Friday, January 6, 2012
Local trends in Indonesian terrorism
Australia’s first academic conference on Indonesian terrorism was held at the Australian National University (ANU) early in December.
Entitled ‘Indonesian Terrorism in a Global Context’, the conference brought together researchers specialising in the study of Indonesia’s jihadists and scholars working on global trends in terrorism. The various topics covered, and insights drawn from related discussions, help build a picture of the current state of terrorism in Indonesia.
Rice University’s David Cook, gave the keynote address, tracing the history of jihad as a concept, first from its understanding in classical Islamic texts and then through its subsequent reinterpretation. Militant groups have used this later interpretation to help justify the use of terror as a tactic, and to provide a theological basis for suicide attacks in particular. Cook discussed the critiques of terrorist acts that have come from within militant circles, and argued that the most salient protest against terrorism is the rejection of indiscriminate violence against civilians, especially fellow Muslims. This critique is of particular significance because it undercuts claims that terrorists are acting in defence of the Muslim community.
Nelly Lahoud, from West Point’s Counter-Terrorism Center, examined the doctrine of defensive jihad, and how terrorists have reinterpreted this concept, especially those associated with al Qaeda, to be a duty incumbent on each individual Muslim, rather than a more diffuse collective responsibility. The diaries of al Qaeda operative, Fadil Harun, reveal, according to Lahoud, the essentially pragmatic nature of al Qaeda and the absolute primacy it gives to the doctrine of defensive jihad over all other aspects of religiosity. Additionally, she argued that the Arab Spring had dramatically undermined the jihadist project, because it grew as a democratic protest movement — rather than being led by terrorist groups — and was aimed at removing corrupt, repressive Muslim regimes.
Quinton Temby examined the murky relationship between Jemaah Islamiyah (JI) and al Qaeda. He adduced new evidence of the close collaboration between key figures in the 9/11 plot, such as Khalid Sheikh Muhammad, and JI leaders like Hambali. Sidney Jones, senior researcher with the International Crisis Group in Jakarta, reviewed recent developments within JI, contending that it is now a largely non-violent organisation, but has the capacity to regenerate and provide logistical support to more extremist jihadists. She identified the successful police operation against the group’s operations in Poso, Central Sulawesi in 2007 as the ‘knock-out blow’ to JI. This operation, which led to the arrest of key leaders, pushed the organisation toward preaching and education and away from jihad.
Solahudin, an independent terrorism researcher, looked at case studies of two terrorist groups which he argues are unique: Jemaah Imron and Laskar Hisbah. Jemaah Imron, formed in 1980, was Indonesia’s first home-grown terrorist organisation and carried out the hijacking of Garuda flight DC9 Woyla in 1981. The second group, Laskar Hisbah, was involved in a series of attempted assassinations and bomb plots in Solo and Klaten, Central Java in early 2011. Solahudin argued that both groups mutated from being radical to terrorist because of the presence of a charismatic leader. ANU’s Greg Fealy looked at the nature and role of apocalyptic literature within Indonesian jihadism, paying special attention to the idea that the Antichrist (Dajjal) is present on earth and leading the forces of evil against Islam. For jihadists, perceptions of the approaching end of time — preceded by a cataclysmic struggle between Islam and its enemies — is a powerful factor in their beliefs about the need for physical struggle to defend their faith. Angus McIntyre examined the motivations of the Bali bomber Imam Samudra, contending that Samudra’s narcissistic personality led him to use terrorism as a means of disowning his own sense of humiliation at being unable to defend his community from Western ‘attack’.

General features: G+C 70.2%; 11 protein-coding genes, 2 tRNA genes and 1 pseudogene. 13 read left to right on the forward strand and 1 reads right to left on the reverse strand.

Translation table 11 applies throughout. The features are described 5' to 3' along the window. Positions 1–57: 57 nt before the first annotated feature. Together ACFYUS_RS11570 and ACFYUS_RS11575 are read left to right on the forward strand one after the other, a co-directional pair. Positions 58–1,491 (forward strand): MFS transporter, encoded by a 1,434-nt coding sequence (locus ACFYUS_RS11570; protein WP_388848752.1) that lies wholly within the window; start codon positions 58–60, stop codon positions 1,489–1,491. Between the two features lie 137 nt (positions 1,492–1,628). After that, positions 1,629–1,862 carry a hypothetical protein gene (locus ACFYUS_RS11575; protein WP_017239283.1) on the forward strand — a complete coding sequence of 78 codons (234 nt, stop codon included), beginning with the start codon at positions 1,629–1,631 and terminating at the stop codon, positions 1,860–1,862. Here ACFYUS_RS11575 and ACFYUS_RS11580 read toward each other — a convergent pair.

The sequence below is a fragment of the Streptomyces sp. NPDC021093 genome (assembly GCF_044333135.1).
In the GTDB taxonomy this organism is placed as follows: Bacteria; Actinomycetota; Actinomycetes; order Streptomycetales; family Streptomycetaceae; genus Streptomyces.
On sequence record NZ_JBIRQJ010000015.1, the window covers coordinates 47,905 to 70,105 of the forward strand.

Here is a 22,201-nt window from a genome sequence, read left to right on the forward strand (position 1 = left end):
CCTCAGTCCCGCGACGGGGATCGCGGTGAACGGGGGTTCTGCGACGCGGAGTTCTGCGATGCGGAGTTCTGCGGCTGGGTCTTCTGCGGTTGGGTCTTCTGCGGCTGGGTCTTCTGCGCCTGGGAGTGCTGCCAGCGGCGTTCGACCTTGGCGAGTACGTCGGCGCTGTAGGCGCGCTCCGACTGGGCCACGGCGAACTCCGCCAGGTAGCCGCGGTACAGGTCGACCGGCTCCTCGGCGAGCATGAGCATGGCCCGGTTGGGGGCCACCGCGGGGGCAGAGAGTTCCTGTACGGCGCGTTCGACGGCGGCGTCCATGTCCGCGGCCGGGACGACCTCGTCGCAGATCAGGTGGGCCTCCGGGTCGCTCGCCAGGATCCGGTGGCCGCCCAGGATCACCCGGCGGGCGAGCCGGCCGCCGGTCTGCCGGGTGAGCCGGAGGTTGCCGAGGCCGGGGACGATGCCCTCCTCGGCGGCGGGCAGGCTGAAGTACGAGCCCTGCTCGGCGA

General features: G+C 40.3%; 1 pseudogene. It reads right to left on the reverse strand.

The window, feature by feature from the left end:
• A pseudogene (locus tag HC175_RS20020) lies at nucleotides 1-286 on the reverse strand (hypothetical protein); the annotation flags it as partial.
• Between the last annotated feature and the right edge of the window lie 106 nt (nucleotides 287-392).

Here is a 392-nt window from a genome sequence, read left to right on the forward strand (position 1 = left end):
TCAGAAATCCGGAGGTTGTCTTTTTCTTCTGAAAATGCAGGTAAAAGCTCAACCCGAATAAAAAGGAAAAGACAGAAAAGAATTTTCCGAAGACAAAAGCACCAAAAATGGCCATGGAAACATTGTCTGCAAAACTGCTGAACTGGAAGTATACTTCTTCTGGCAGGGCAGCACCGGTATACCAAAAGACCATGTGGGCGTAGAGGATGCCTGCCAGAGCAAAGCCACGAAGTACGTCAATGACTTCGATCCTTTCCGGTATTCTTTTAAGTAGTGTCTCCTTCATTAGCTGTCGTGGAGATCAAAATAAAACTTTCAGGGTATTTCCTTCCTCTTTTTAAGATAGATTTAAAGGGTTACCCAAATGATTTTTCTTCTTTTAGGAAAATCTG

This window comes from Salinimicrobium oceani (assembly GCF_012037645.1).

Reflecting these international considerations, Curtin University’s Ian Chalmers also argued that a paradigmatic shift has occurred in Indonesian jihadism, and the terrorists’ ‘struggle actions’ are increasingly justified on global rather than local grounds.
Sally White, from ANU, discussed the case of Putri Munawaroh — a jihadist widow — and the reaction to her circumstances within jihadist circles. Despite reports that Putri wanted to die a martyr, White used analysis of jihadist web and blog sites to argue that Putri’s views on the virtues of martyrdom do not reflect growing radicalisation among jihadist wives in general.
A number of speakers addressed issues of disengagement from terrorism and deradicalisation. Julie Chernov-Hwang, from Goucher College, has conducted research among former jihadists and identified a number of factors that have led to individuals leaving terrorist activities. Most former jihadists cite the importance of building new relationships outside jihadist circles as crucial to their turning away from violence, even if they still ascribe to radical ideas. The terrorism researcher and journalist Noor Huda Ismail also discussed his personal experience of helping numerous jihadists disengage through productive work and by pursuing opportunities for broader social interaction.
By Greg Fealy Associate Professor at the College of Asia and the Pacific, the Australian National University. Dr Sally White is Senior Research Associate at the College of Asia and the Pacific, the Australian National University. East Asia Forum